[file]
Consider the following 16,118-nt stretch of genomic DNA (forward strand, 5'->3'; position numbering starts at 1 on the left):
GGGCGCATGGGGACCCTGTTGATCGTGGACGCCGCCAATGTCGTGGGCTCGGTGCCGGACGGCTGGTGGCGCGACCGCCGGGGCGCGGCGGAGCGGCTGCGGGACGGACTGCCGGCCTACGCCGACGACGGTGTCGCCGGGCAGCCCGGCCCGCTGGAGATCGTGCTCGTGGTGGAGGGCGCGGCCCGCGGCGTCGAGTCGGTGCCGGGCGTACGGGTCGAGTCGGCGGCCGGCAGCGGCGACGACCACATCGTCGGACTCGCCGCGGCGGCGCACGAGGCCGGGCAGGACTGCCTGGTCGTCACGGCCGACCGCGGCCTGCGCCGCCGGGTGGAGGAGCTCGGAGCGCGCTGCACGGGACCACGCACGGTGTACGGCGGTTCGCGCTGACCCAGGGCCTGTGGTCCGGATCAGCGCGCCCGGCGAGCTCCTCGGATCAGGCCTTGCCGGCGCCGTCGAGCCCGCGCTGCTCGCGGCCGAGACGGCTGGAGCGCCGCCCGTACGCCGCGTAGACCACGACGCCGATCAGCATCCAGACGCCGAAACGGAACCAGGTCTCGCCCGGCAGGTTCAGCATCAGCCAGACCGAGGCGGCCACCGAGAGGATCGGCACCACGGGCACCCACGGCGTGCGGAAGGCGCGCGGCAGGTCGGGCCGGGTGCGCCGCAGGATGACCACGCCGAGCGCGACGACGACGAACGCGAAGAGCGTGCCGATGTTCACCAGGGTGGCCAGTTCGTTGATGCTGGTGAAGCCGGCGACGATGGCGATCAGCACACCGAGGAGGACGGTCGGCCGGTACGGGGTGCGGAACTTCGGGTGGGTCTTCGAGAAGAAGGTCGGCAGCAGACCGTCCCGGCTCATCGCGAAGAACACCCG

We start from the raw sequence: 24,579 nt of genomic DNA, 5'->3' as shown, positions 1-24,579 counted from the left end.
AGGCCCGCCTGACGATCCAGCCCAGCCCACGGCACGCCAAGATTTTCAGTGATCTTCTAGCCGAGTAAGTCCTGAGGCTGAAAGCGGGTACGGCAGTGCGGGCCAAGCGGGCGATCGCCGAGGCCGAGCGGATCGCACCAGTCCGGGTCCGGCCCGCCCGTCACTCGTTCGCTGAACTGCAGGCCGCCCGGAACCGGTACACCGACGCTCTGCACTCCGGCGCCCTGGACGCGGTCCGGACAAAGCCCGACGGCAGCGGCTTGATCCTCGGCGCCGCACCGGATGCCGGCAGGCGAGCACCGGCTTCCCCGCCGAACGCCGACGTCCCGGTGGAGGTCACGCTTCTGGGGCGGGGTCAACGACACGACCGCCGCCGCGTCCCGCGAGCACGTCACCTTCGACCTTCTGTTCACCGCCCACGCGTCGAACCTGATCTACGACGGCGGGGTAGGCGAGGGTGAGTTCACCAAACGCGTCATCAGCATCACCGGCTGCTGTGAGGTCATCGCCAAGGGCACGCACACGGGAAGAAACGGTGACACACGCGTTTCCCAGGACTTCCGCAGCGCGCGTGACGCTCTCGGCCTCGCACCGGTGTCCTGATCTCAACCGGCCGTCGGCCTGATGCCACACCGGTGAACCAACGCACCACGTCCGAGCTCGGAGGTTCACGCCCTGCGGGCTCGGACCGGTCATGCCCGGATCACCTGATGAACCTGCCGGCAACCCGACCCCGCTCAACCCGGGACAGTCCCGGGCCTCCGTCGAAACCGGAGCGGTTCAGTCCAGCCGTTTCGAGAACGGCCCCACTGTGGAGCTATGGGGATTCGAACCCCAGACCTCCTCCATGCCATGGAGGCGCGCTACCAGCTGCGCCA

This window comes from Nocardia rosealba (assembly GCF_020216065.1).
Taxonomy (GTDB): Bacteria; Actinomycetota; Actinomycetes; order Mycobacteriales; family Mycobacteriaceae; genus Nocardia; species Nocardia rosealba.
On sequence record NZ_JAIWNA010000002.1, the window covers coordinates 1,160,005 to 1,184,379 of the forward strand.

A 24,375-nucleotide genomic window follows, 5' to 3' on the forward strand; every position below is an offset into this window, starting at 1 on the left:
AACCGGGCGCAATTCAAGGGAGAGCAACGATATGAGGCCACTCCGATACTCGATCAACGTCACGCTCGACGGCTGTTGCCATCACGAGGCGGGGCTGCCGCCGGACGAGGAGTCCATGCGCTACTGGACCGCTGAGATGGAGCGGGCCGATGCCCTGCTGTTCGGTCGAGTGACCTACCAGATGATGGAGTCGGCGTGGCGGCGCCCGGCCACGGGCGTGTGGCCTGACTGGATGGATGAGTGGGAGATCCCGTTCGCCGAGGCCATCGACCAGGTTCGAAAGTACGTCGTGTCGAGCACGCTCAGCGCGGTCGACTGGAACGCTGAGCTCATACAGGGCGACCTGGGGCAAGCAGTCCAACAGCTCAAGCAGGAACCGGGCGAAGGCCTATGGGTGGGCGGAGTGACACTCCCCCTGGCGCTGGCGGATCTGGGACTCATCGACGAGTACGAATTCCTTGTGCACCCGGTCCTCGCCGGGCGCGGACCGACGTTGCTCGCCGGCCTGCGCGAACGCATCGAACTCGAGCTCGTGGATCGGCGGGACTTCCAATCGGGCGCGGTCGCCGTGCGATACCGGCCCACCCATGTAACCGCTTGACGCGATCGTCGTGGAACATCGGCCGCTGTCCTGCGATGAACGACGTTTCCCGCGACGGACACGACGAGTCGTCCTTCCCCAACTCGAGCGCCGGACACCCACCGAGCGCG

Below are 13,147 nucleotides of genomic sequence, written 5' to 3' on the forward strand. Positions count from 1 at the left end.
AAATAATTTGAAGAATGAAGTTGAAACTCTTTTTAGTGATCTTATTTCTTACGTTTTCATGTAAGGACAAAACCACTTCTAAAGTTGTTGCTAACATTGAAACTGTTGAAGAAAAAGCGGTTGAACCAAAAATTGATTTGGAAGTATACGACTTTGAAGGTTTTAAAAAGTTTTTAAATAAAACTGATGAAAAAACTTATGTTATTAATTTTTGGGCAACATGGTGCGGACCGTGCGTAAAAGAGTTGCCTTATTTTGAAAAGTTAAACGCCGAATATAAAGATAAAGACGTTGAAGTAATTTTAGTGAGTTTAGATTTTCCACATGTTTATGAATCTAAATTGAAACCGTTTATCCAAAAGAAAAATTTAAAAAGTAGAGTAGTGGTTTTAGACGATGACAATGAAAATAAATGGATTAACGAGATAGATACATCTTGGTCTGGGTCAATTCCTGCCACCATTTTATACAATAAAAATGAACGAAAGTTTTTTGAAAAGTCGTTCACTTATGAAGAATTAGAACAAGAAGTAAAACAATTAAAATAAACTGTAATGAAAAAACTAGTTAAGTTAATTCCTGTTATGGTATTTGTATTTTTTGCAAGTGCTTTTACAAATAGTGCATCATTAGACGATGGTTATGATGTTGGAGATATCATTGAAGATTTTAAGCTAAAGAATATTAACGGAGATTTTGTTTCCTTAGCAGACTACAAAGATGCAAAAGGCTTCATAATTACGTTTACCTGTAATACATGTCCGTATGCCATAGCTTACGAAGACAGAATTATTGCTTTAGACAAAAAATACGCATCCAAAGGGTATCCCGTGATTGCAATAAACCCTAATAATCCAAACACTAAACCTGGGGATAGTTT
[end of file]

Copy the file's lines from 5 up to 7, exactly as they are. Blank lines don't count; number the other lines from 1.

This window comes from Nocardia rosealba (assembly GCF_020216065.1).
Taxonomy (GTDB): Bacteria; Actinomycetota; Actinomycetes; order Mycobacteriales; family Mycobacteriaceae; genus Nocardia; species Nocardia rosealba.
On sequence record NZ_JAIWNA010000002.1, the window covers coordinates 1,160,005 to 1,184,379 of the forward strand.